Here’s how I offer personalized experiences:

  • Include the contact’s name in messages.
  • Customize offerings by location, purchase, or browsing history.
  • Tailor exit pop-ups to each stage of the buyer journey.
  • Craft offers that match prospective customers’ desires.

Thanks to HubSpot’s marketing automation software and my customer data, I can deliver unique experiences at scale. (As a HubSpot employee, I may be biased, but I’ve found that this tool is easy to use and can automate virtually any marketing task.)

For more tips, I recommend you read this article on customer journey thinking and watch the video below.

Now that we understand how the ecommerce customer journey works and ways to make it better, let’s bring it to life with a map.

Ecommerce Customer Journey Map

An ecommerce customer journey map shows the different steps your customer goes through and helps you plan how to improve each customer touch point. It highlights where they are in the buying process, their goals, and how they interact with your ecommerce store at various stages.

Use the ecommerce customer journey template below as your launchpad. Consider your customers’ thoughts, feelings, actions, and research interests to uncover how they arrive at buying decisions.

What is the customer thinking or feeling?

Weigh your ideal customer’s thoughts and motivations across the awareness, consideration, and decision stages. Empathizing with, understanding, and addressing buyers’ expectations and worries helps guide them smoothly throughout the buying process.

Let’s assume a prospect is looking to go camping in the winter and exploring my outdoor gear web store for answers:

  • Awareness. They’re going camping in the winter for the first time and feel unsure about packing. They want to know what gear to buy and how to pack it in a simple and compact way.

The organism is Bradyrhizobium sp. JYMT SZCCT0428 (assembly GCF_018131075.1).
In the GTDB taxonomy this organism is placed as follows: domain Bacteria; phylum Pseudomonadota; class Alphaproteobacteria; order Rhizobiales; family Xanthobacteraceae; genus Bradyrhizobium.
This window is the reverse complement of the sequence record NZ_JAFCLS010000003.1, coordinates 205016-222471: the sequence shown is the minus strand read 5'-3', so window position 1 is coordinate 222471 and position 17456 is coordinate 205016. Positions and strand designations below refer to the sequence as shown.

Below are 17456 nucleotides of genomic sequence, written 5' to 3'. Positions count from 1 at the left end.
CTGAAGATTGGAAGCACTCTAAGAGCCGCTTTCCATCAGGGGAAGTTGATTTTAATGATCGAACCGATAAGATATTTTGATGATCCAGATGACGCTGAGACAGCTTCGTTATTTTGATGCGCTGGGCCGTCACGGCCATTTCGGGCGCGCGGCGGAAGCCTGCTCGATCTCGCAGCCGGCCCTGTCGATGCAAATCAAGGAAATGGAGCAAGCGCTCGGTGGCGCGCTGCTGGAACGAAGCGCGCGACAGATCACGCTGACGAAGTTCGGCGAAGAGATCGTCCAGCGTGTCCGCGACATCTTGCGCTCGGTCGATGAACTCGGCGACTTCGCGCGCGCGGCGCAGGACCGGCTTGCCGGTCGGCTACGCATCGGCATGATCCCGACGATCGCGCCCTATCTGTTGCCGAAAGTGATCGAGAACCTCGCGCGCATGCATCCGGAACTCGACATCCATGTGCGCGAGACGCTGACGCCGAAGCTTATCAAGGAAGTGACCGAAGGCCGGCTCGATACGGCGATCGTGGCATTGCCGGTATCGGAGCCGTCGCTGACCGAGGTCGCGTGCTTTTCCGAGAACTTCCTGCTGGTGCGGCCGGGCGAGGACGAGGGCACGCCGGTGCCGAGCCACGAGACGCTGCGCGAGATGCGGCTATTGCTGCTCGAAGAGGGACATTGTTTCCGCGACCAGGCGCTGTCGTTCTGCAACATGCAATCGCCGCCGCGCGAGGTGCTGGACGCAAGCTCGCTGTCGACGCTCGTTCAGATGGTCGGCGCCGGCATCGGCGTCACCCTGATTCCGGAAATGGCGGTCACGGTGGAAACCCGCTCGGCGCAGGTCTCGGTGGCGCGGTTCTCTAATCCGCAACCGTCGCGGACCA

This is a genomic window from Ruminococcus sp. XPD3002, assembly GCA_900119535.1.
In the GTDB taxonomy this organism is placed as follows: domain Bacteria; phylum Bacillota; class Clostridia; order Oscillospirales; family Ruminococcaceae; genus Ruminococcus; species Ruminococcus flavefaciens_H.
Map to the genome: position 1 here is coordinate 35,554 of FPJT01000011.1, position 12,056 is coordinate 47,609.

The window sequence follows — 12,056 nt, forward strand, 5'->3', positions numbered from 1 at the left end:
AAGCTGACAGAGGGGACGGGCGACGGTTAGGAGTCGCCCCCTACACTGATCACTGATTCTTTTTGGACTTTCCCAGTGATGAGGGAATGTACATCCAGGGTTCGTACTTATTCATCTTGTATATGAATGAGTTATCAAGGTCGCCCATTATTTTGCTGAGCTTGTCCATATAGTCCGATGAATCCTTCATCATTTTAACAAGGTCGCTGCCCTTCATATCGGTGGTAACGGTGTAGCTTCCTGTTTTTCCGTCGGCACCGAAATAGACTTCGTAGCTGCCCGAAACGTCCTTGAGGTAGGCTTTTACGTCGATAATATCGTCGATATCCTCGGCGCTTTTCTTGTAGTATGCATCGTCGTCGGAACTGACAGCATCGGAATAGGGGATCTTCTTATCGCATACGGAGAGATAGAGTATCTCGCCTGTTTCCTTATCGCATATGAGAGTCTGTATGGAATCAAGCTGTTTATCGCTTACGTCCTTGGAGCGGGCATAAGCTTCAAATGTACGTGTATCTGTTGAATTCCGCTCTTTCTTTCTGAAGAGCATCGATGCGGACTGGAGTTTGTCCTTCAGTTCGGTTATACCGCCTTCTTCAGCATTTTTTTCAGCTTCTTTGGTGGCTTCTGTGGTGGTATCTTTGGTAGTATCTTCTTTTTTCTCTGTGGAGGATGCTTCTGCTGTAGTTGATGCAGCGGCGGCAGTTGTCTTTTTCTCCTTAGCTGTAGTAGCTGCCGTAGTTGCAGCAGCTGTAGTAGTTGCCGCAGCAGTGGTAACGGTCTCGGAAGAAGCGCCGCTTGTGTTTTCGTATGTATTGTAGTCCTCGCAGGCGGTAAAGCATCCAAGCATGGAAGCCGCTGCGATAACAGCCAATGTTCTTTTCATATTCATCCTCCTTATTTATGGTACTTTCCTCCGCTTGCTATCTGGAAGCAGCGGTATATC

• Consideration. They’re comparing winter camping gear and feel uncertain about what to buy. They seek advice through blog posts and forums on finding compact, easy-to-use equipment to make their camping trip successful and enjoyable.
  • Decision. The prospect decides to buy my brand’s winter camping gear. They feel more confident and prepared for their first winter camping adventure.
  • Retention. Their new gear helped make their winter camping trip a success. They trust my brand, feeling confident in the quality and reliability.
  • Advocacy. Impressed by the gear’s performance, they share positive reviews online, encouraging others to buy the same equipment.

What is the customer’s action?

In my experience, customers can move forward from, return to, or repeat a previous stage or drop off the flywheel at any point in their journey.

Here’s how it could play out using that prospective customer from the winter gear example:

  • Awareness. They want information about staying warm while camping in the winter, so they exchange their email address for my free warm-clothing guide and access to my community of winter camping buffs.